What I’m just saying is the projects are also gender friendly and that is just in the direct employment and in the indirect employment. Direct employment 2,000, indirect employment will be up to 6,000 people in the first year.

 

As much as you are saying, Yenogwa, I’m surprised you didn’t mention Bayelsa palm. All these issues may take time to build. If you look behind you, for example, those are products that are made in Bayelsa. Everything you see there is made in Bayelsa. The plan- t a i n flour, the palm oil we are now trying to encourage farmers to come forward.

 

On Monday, they are coming with all their p roduce. Let us see what Bayelsa farmers are doing. Let us see and then we can start coming into some sort of relationship with the farmers. All these are the type of things that we are trying to g e t people to do.

One of the people waiting now is an alligator farmer. So that is another potential. He came to me and said that he has an alligator farm. May be that will be the beginning of alligator skin business. First to get food security because I tell you, eighty per cent of food that we eat comes from subsistent farmers.

 

It is those village farmers that feed us. So we have to empower them. That is one angle that we are looking at. The other angle is to mechanie the farms. When you get the cassava what do you do with it. Take it to the next level. That is why you are seeing all these factories.

 

Do you have partnership with these investors that will run over a period of time?

 

That is why, for instance, the fish unit we are not running it. We are partnering with them. We are providing the land and the enabling environment.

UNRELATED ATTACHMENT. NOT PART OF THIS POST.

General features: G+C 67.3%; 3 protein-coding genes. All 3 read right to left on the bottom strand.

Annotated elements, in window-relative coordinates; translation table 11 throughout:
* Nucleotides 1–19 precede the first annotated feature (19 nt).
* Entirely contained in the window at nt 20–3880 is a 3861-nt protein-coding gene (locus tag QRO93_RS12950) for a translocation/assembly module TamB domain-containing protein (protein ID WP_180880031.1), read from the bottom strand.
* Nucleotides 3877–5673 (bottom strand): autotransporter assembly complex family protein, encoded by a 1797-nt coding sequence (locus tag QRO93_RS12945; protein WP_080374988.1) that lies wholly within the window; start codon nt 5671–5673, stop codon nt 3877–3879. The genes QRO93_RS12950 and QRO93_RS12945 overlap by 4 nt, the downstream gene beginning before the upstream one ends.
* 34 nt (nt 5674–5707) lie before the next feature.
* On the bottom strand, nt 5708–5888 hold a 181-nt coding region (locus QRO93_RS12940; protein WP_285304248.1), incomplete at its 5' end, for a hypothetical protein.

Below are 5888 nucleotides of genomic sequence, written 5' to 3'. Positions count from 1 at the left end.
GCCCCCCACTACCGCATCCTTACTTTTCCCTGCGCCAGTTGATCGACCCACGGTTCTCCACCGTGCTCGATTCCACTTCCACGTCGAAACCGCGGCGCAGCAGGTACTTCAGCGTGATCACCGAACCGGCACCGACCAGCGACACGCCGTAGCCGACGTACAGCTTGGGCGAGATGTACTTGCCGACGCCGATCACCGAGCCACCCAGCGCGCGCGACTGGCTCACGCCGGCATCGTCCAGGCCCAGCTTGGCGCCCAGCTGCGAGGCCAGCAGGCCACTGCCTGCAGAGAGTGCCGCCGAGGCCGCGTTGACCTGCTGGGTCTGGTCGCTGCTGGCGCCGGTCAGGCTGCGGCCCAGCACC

They are bringing their money and bringing in their technical expertise. There are even companies in Europe that are coming together with one Nigerian company to run this fish company. These are companies already in Europe doing fish, prawn, packaging and storage. They are all coming into Bayelsa. That is the model that we are using now. We are getting experts to come and run the show and we become their partners.

 

When you talk about the subsistence farmers being empowered, do you mean the N3 billion loan. Can you say anything about that loan?

 

The N3 billion loan is a totally different thing. We are talking about empowering the subsistence farmers in the sense that they produce most of the food.

 

There is a package coming out soon. I can’t tell you the details because until his excellency approves, but these are things that we have in the package to boost the subsistence farmers because if now they are doing what they are doing without this empowerment, you can imagine what they can do if they are empowered. We are looking at getting constituency offices.

 

We are going to have 24 offices so everybody is nearest to their constituency rather than their local government. If we use the constituency approach to farming, we will reach more people.

 

Can you say anything about the controversy around the N3 billion?

 

 

There is always controversy about everything. Even Jesus Christ who was perfect was controversial. It will always come up and if you look at controversy, you are not going anywhere. In everything you are doing, remain focused.

 

The government said that probably by December this year, Bayelsans might eat rice produced in Bayelsa. How far sir? You will. Already if you want, I can go and show you some rice that we have already harvested. Is

it in commercial quantity? Is it cheap?

 

What is commercial quantity? Is rice cheap anywhere now? A bag of rice costs N32,000.

 

On how to get it cheap, you have to ask the Federal Government. This a macro issue because we all know that a bag of rice once cost N7500. Whatever it is, you will get rice is December.